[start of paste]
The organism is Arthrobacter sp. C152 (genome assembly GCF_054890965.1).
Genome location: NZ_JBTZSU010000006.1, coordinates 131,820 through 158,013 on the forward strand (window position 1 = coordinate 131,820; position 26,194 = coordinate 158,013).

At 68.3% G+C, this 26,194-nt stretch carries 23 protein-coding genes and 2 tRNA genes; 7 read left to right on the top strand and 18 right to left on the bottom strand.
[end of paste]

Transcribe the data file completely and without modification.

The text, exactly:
The organism is Arthrobacter sp. C152 (genome assembly GCF_054890965.1).
Genome location: NZ_JBTZSU010000006.1, coordinates 131,820 through 158,013 on the forward strand (window position 1 = coordinate 131,820; position 26,194 = coordinate 158,013).

At 68.3% G+C, this 26,194-nt stretch carries 23 protein-coding genes and 2 tRNA genes; 7 read left to right on the top strand and 18 right to left on the bottom strand.